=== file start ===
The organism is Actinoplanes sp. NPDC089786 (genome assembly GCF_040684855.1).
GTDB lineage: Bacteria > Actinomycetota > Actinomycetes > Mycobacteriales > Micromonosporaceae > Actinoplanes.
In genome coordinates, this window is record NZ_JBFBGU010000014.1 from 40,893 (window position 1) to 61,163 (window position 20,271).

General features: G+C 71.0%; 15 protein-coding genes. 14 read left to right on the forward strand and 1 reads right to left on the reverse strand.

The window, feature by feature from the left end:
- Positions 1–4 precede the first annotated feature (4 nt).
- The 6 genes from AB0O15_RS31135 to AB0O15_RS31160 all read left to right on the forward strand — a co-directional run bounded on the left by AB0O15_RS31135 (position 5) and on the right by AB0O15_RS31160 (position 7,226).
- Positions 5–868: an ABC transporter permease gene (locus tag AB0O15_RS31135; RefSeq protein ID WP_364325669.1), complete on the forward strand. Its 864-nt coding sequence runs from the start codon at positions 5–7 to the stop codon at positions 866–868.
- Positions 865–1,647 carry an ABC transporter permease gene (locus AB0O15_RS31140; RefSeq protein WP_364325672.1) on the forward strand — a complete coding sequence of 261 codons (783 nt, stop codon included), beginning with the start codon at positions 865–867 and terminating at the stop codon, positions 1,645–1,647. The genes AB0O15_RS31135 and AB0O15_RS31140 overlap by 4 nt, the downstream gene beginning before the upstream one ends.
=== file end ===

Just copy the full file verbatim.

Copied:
The organism is Actinoplanes sp. NPDC089786 (genome assembly GCF_040684855.1).
GTDB lineage: Bacteria > Actinomycetota > Actinomycetes > Mycobacteriales > Micromonosporaceae > Actinoplanes.
In genome coordinates, this window is record NZ_JBFBGU010000014.1 from 40,893 (window position 1) to 61,163 (window position 20,271).

General features: G+C 71.0%; 15 protein-coding genes. 14 read left to right on the forward strand and 1 reads right to left on the reverse strand.

The window, feature by feature from the left end:
- Positions 1–4 precede the first annotated feature (4 nt).
- The 6 genes from AB0O15_RS31135 to AB0O15_RS31160 all read left to right on the forward strand — a co-directional run bounded on the left by AB0O15_RS31135 (position 5) and on the right by AB0O15_RS31160 (position 7,226).
- Positions 5–868: an ABC transporter permease gene (locus tag AB0O15_RS31135; RefSeq protein ID WP_364325669.1), complete on the forward strand. Its 864-nt coding sequence runs from the start codon at positions 5–7 to the stop codon at positions 866–868.
- Positions 865–1,647 carry an ABC transporter permease gene (locus AB0O15_RS31140; RefSeq protein WP_364325672.1) on the forward strand — a complete coding sequence of 261 codons (783 nt, stop codon included), beginning with the start codon at positions 865–867 and terminating at the stop codon, positions 1,645–1,647. The genes AB0O15_RS31135 and AB0O15_RS31140 overlap by 4 nt, the downstream gene beginning before the upstream one ends.